The University of Regina has been deemed negligent by a jury in a June 2005 diving accident that left Miranda Biletski a quadriplegic.
Biletski and the Piranhas Swim Club were deemed not at fault in the same accident.
The jury indicated that verdict at Regina Court of Queen’s Bench Friday evening, bringing an end to a legal saga that began in 2007, when Biletski filed the lawsuit.
In total, the Jury awarded Biletski more than $9 million for damages, residence modifications, care items, loss of future earnings and loss of marriage/interdependence benefits.
Biletski began weeping softly when the verdict was being read and once proceedings ended, she was embraced by those around her.
‘It’s finally recognized’
“I think it’s finally recognized that it wasn’t a fault on my end or the swim club’s,” the athlete, who competed as a member of Canada’s national wheelchair rugby team in the 2016 Rio Paralympics, told reporters, struggling not to break down in tears.
“I think we all knew all along but to actually be able to say it now, I think that’s the most enjoyable part of this.”
Biletski dove into a pool from competition starting blocks at the university during a Piranhas Swim Club practice in June 2005. The then-16-year-old hit the bottom and fractured her cervical vertebrae, leaving her a quadriplegic.
At the time of the accident, Biletski was a promising speed swimmer who’d recently joined the Piranhas Swim Club. She’d been swimming with the club for just 37 days
After Friday’s verdict, she expressed relief by joking about going home to a bottle of wine and bed, before taking a more serious tone in encouraging others who might be dealing with a similar situation.
“Don’t give up,” she said.
“It would’ve been really easy to throw in the towel five or six or even seven years ago,” she said.
Regarding what the dollar amount awarded by the jury meant to her, she said, “Honest, I kind of zoned out after they said the U of R was liable for everything.”
Her lawyer, Alan McIntyre, noted that the process had been a struggle, saying “we’ve toiled mightily for the last 10 years or so.
“My client is a champion and we prevailed.”
A shallow dive
The university argued during the trial the pool depth and the height of the starting blocks met Swimming Canada guidelines.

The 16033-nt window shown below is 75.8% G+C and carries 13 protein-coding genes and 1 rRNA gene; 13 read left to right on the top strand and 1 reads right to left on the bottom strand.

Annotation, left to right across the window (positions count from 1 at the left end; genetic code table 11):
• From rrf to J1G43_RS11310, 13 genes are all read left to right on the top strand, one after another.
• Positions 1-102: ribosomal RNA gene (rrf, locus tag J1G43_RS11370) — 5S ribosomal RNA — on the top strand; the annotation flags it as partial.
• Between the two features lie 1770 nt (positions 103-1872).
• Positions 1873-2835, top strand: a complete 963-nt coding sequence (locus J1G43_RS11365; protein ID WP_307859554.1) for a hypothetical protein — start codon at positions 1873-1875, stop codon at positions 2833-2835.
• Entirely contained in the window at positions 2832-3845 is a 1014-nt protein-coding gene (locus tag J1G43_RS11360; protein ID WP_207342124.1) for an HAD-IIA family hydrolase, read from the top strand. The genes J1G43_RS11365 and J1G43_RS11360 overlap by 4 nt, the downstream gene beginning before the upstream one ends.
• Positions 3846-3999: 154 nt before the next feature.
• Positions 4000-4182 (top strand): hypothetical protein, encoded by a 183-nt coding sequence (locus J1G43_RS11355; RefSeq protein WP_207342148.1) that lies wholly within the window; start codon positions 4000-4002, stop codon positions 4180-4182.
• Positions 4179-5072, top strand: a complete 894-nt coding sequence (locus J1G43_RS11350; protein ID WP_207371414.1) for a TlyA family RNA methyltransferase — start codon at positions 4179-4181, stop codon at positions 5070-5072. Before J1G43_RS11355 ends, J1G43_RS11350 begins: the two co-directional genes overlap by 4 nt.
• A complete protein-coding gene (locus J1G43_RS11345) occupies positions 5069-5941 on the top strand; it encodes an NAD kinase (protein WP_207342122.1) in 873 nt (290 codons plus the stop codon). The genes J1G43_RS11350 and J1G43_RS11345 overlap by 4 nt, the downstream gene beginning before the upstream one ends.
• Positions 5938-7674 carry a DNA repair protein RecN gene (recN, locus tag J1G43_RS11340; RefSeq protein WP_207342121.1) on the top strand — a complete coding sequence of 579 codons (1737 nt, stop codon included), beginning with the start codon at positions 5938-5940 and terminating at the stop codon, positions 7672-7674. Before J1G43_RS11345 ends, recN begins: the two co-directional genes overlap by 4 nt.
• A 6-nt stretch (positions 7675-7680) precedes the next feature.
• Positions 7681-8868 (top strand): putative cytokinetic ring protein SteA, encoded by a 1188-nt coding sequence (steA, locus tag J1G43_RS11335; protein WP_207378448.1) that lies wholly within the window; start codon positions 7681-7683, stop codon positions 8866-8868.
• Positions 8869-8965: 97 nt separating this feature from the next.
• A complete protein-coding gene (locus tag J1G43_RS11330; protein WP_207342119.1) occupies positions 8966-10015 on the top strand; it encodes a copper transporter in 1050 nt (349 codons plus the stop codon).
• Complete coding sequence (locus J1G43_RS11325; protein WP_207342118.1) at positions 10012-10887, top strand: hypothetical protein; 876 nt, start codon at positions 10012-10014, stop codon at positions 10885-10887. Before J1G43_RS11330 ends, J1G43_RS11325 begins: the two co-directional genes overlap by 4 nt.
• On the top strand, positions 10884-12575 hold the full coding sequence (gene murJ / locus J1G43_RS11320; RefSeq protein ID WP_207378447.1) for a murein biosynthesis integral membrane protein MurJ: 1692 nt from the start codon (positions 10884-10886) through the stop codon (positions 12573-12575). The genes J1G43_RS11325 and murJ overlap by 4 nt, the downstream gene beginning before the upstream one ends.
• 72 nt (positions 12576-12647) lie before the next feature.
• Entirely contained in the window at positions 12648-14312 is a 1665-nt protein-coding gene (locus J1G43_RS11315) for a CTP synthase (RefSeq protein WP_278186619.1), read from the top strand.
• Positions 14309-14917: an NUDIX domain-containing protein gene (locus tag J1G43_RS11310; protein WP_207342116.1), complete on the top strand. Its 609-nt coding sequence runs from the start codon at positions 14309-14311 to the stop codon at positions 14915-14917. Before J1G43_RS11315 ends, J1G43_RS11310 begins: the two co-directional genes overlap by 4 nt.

The block from which Biletski dove was in an area of the pool 1.22 metres deep — in line with international standards. However, the International Swimming Federation, a world governing body for competitive swimming, now requires a minimum depth of 1.35 metres where swimmers will be diving from blocks. Swim Canada only enforces that depth for new pools built after 2002.
McIntyre argued that amount of water in the pool at the time of the dive was a key issue.
Workers from the facility and pool supervisors confirmed that water depth drops over time as swimmers splash about and remove water that’s been absorbed into their swimsuits.
Pool maintenance logs indicated that water had been added to the pool only once during the two months leading up to Biletski’s accident.
Craig Chamerblin, the university dean in charge of the pool at the time, testified that record keeping was a continuing problem.
He told the jury that three witnesses had told him the water level was at the top of the pool when Biletski was injured, but that no measurements or photos were taken.
While being cross-examined, the U of R aquatics supervisor, Gabor Jerkovits, said he couldn’t say for sure where the water level was when Biletski performed the dive.
The university filed its own suit against the Piranhas Swim Club to cover damages if liability was established.
The club’s lawyer, Reg Watson, brought forward evidence that the Piranhas never signed a rental contract relieving the university of liability.
Personal details laid bare
Throughout the course of the trial, the court heard information of a personal nature from Biletski, outlining the physical difficulties she has experienced since the accident.
A bowel movement now takes her several hours and and she must put in her own catheter to go to the the bathroom.
Experts also provided projections that quadriplegia will likely shorten her life expectancy.
“You definitely have to check your ego and dignity at the door on that one,” she said, responding to a question about what it’s like to share such details before the courts.
Until now she has gone without equipment that could could assist her, for financial reasons.
However, a large part of the total funds awarded to her by the jury is intended to help her attain such equipment, including $250,000 for modifications to her residence and over $500,000 for care items.